Management and Leadership Skills


3 Days Interactive Online Course


05, 06 & 07 October 2022 (08:30 - 16:00): Interactive Online Course



Online registration - Click here

Click here to download registration forms for 05, 06 & 07 October 2022 Interactive Online Course


Course content 


Day 1: Introduction to management principles and practice 


Module 1: Unique challenges of the technical work environment – applying the Systems-thinking view of management 


Module 2: Applying the three (3) managerial roles  

  • Informational 
  • Interpersonal 
  • Decision-making 


Module 3: Applying the three (3) managerial skills  

  • Technical 
  • Interpersonal 
  • Conceptual 


Module 4: Applying the four (4) management functions  

  • Planning 
  • Organising 
  • Leading 
  • Controlling 


Module 5: Improving team productivity  

  • Systems 
  • Work methods 
  • Work lay-out 
  • Job design 
  • Work processes 
  • Resource management 


Module 6: Applying the delegation process as a supervisor 


Module 7: Effectively managing resources  

  • Human 
  • Financial 
  • Materials and consumables 
  • Informational 
  • Technological 
  • Vehicles, machinery and equipment (VEM) 


Module 8: Applying supervisory decision-making techniques and implementing the problem-solving process 


Day 2: Applying leadership best practice 


Module 9: People Management and Supervision of a team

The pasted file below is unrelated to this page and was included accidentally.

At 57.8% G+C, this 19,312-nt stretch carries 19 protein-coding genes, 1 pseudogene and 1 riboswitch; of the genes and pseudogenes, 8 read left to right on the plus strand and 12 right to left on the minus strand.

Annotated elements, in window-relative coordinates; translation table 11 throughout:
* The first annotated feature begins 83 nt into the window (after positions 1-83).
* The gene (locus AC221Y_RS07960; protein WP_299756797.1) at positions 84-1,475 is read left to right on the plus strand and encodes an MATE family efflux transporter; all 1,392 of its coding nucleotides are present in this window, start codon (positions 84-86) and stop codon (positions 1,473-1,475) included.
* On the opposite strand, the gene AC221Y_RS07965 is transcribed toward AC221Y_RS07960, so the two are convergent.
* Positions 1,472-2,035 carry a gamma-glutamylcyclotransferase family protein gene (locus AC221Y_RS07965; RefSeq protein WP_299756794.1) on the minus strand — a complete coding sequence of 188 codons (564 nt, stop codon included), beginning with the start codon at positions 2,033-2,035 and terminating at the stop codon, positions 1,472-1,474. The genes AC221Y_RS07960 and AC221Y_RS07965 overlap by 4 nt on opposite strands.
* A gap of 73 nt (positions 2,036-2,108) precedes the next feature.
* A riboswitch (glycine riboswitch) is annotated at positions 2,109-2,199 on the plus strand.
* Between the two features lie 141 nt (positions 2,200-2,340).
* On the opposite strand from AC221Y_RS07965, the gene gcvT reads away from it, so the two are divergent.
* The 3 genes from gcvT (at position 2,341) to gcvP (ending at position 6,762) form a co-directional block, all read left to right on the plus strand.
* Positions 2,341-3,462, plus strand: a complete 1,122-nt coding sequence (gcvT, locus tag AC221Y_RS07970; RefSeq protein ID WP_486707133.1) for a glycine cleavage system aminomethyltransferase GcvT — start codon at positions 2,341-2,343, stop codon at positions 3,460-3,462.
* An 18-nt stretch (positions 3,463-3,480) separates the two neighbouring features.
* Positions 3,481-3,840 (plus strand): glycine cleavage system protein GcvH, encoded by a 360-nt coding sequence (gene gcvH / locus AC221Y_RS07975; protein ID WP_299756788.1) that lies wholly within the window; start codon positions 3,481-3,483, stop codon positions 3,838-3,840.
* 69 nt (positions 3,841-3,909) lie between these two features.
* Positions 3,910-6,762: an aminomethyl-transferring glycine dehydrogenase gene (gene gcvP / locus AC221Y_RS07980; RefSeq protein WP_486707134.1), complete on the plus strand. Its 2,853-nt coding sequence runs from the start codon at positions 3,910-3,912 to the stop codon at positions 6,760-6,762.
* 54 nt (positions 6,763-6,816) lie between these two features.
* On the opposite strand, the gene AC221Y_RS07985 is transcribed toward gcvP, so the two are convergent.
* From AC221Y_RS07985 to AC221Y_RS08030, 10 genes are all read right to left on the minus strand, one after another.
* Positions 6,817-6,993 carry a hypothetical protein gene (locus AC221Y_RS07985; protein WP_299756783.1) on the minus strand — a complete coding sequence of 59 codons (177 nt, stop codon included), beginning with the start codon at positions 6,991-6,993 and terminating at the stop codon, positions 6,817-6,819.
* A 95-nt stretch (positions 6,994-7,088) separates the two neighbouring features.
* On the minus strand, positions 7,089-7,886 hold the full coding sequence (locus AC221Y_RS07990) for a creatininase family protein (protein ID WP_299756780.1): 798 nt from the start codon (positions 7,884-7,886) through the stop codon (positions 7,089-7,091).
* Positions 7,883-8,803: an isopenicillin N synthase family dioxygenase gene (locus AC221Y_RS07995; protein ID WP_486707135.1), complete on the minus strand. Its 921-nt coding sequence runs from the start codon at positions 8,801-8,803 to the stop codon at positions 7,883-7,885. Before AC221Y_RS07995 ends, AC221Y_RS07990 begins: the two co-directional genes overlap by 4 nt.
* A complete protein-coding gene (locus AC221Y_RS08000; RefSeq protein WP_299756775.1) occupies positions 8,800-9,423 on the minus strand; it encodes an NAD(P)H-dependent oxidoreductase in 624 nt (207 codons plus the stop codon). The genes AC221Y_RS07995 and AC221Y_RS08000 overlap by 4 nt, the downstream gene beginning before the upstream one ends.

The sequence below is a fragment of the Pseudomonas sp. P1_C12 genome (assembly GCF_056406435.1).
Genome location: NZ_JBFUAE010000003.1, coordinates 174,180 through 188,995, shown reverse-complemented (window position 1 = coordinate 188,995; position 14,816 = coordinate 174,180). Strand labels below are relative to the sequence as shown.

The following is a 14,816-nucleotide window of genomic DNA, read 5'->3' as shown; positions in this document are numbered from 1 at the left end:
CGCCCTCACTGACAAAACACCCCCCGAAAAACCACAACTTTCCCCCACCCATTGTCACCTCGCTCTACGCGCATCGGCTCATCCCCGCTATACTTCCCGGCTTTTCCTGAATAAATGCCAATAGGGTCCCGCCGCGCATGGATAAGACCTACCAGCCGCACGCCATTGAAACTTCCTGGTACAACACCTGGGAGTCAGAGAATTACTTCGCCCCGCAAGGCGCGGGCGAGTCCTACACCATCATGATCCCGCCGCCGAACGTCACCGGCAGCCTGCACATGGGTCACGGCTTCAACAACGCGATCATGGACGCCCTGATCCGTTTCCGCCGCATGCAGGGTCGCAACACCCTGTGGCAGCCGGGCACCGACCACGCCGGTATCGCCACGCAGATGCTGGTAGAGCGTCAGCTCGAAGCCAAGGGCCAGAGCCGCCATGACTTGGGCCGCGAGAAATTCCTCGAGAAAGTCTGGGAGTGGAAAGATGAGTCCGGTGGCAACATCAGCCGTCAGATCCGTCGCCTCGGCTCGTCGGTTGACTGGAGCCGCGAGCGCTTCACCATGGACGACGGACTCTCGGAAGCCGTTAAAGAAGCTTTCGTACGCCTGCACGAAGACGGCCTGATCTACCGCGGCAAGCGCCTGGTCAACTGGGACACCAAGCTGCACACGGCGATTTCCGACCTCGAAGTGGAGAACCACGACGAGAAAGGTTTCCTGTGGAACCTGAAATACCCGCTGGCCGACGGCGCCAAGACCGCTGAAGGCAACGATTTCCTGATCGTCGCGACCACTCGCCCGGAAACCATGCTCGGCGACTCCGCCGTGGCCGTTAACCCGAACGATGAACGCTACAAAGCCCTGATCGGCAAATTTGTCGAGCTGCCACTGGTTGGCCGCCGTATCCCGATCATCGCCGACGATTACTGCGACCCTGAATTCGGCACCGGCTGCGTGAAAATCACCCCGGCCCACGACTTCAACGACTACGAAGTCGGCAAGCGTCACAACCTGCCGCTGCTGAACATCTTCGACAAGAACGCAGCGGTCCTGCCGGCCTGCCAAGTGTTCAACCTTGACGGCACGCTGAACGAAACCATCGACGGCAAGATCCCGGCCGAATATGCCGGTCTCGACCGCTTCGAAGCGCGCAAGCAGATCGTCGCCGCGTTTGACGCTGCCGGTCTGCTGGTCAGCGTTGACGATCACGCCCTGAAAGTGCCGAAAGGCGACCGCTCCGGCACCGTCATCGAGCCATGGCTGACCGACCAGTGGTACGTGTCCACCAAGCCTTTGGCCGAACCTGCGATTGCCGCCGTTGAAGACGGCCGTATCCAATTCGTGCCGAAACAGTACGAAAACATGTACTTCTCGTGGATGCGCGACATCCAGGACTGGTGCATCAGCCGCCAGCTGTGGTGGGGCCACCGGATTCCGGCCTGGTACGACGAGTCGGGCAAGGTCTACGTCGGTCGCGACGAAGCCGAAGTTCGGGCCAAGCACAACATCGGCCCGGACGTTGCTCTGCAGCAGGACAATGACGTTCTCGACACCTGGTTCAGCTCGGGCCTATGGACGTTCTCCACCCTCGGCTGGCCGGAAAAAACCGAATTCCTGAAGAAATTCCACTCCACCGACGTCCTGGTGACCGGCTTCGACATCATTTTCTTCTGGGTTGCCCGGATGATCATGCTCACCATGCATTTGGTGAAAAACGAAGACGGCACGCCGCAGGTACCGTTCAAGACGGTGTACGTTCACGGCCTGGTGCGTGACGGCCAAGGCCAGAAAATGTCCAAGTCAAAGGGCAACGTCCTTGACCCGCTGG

• Team dynamics (roles, structures, processes and behaviour) 
  • Conflict management 
  • Interpersonal and relationship building skills 
  • Management of team member conduct and discipline 
  • Diversity and inclusivity 


Module 10: Applying team leadership principles  

  • Motivation 
  • Communication 
  • Empowering, coaching and developing team members 


Day 3: Team management and performance management 


Module 11: Mastering Individual and Team performance management process  

  • Planning 
  • Appraisal 
  • Feedback 
  • Development 
  • Reward 


Module 12: Managing and correcting poor performance  

  • Applying the Performance Matrix 
  • Applying the Performance Equation 


Module 13: Applying the Stakeholder relations process  

  • Applying the Power-Interest Matrix 


Module 14: Employee Engagement Strategies  

  • Best practice strategies 


Purpose of the course:  

  • The programme effectively blends the theory and practice of team management with practical application tools and techniques. 


The course will be useful for:  

  • Middle and junior managers 
  • First line supervisors 
  • Team leaders 
  • Maintenance and technical managers
  • Office managers; 
  • Professionals who require basic management skills 
  • Aspirant/potential supervisors and managers 


On completion of the course delegates will be able to:   

  • Learners will be capacitated to plan, organise, lead and control teams towards productivity and performance improvement. 


Registration Fee

  • Price per delegate R 6250-00  

The above fee includes course material and if applicable, lunch and refreshments.

Course material will only be made available to paid participants.

Seats are limited. Early booking is essential.


For further information contact:



Online registration - Click here

Click here to download registration forms for 05, 06 & 07 October 2022 Interactive Online Course










The four-day working week and its impact on South African labour law: Are we ready?


If there is one thing we can learn from the COVID-19 pandemic, it is that many employees can work from anywhere and the “normal” 9 to 5 is no longer palatable to the upcoming workforce.



By Hedda Schensema, Director and Tshepiso Rasetlola, Associate, Employment Law, Cliffe Dekker Hofmeyr